4 Unique Things To Do in Asia

When you’re traveling, really traveling, you get to know an area’s culture as opposed to its tourist spots.  You learn lessons about the world, and yourself, that you never would have experienced by reading a book or ticking off a to-see list.  Asia is a trendy place to travel at the moment, precisely because of this opportunity to experience culture.  It also helps that your dollar will go a long way in most of these locations.  Here are four unique things to do in Asia that will help you connect to the area you’re traveling to in new ways:


buddhist monksChat with a Thai Buddhist Monk in Chiang Mai

Culture and spirituality are virtually inseparable in this part of Thailand.  MCU Buddhist University’s Chiang Mai campus allows for a peek into that world with their nightly Monk Chat.  Free from 5-7pm Monday thru Friday, Monk Chat is an opportunity to sit down with a monk and ask anything, allowing you to learn about Thai culture, Buddhism, and the individual monk themselves in an open environment.



Dine in The Dark in Kuala Lampur

Dining In The Dark in Kuala Lampur is a restaurant where you do exactly that; eat your dinner in complete darkness.  The idea is to have guests dine with their other senses, losing their reliance on sight to tell them if their food will be good or not.  (Though none of the food falls into the “not” category.)  The wait staff will be very empathetic to your experience, as they are all visually impaired or blind.  You’ll get to live an hour and a half in their shoes, and come out with an experience you’ll never forget.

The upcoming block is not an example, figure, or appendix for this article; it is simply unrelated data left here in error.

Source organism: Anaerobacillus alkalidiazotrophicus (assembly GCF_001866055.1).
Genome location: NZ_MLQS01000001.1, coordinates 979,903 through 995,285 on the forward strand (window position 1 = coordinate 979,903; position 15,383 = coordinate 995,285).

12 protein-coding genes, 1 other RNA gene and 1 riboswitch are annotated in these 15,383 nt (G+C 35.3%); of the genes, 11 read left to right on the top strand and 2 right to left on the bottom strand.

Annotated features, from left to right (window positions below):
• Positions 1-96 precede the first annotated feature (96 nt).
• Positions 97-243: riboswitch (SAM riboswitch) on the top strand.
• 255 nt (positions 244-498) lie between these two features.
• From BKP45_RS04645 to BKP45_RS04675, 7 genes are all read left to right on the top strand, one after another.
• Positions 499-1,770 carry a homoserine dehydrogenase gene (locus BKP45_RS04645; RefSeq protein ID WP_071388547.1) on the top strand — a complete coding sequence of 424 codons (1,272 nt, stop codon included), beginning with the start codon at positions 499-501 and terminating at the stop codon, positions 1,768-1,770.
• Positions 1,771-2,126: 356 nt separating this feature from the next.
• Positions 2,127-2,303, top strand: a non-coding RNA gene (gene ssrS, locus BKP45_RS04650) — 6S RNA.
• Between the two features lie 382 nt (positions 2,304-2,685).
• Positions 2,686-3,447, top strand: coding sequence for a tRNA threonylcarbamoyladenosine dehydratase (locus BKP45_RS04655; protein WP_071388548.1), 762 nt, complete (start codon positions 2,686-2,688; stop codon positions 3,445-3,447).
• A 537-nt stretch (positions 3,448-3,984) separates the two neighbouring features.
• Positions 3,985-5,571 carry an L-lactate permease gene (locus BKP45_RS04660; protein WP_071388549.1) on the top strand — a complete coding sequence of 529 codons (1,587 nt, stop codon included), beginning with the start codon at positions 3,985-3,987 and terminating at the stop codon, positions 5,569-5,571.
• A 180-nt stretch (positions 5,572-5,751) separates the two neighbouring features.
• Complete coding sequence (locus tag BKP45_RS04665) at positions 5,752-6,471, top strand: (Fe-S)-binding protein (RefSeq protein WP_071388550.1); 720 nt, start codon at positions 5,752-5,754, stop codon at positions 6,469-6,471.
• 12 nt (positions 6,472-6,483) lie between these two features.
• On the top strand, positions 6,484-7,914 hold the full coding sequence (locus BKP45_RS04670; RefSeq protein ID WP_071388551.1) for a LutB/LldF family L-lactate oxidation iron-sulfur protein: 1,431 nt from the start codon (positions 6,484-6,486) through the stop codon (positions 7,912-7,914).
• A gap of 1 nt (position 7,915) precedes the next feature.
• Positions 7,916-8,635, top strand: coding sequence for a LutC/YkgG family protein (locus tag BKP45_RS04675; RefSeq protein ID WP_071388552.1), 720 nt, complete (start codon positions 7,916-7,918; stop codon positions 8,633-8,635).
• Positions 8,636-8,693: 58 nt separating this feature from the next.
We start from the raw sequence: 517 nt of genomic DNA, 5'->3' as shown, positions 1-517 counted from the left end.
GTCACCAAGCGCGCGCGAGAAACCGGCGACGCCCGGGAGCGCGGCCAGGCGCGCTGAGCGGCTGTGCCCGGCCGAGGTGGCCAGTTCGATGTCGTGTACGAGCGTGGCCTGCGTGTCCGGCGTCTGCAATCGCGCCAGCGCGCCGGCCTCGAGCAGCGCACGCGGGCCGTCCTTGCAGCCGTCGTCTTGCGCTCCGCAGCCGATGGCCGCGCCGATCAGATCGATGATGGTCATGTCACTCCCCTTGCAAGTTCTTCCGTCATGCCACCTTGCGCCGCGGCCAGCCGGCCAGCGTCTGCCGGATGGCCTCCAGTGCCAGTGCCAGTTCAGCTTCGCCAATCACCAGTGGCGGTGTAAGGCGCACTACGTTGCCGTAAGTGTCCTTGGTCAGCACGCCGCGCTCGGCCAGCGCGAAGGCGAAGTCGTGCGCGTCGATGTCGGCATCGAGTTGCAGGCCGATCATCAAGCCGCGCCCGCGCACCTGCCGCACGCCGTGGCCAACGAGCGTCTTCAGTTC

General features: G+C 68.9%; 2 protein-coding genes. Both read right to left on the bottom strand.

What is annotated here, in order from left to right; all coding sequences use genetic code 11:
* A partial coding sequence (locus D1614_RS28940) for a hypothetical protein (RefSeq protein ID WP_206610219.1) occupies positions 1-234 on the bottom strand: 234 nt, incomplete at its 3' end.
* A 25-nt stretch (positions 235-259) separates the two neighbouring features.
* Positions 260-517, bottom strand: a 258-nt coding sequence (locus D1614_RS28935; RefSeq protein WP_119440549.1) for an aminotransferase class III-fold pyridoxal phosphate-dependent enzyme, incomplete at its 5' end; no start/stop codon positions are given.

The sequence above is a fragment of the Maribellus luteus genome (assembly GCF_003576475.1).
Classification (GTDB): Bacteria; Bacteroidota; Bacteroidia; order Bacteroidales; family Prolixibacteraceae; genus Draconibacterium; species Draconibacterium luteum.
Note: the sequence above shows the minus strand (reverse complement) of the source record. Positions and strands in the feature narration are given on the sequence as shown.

paper lanternsBeseech Blessings in Taipei

A short trip from Taipei, the Pingxi sky lantern festival is no secret.  But for those averse to crowds, there’s no reason to release your lanterns en masse during the Chinese New Year.  Lanterns are released year round in Pingxi, with each one being lit in hopes of blessings from divine forces.



Visit Phuket’s Reclining Buddha

While visiting a Buddhist temple may seem like a touristy thing to do, Wat Srisoonthorn (or Wat Lipon, as most locals still reference it,) is a relatively well-kept secret.  It’s often driven by rather than explored, and many who have been to Phuket still have no idea it exists.  It is home to a reclining Buddha that soars up just over ninety-five feet in the air.  There are several interpretations to what a reclining Buddha means, but the most populous is that it represents the Buddha during an illness, before he entered nirvana, and shows the serenity that is upon those facing death who have achieved enlightenment.


Where to Stay

All of these locations are not only culturally rich, but generally affordable if you’re travelling on the US dollar.  For extra savings, check out Expedia’s Member’s Only section.  If you book before Father’s Day, you can snag a deal for 50% off your hotel whether you’re eating in the dark or releasing an illuminated wish to the gods.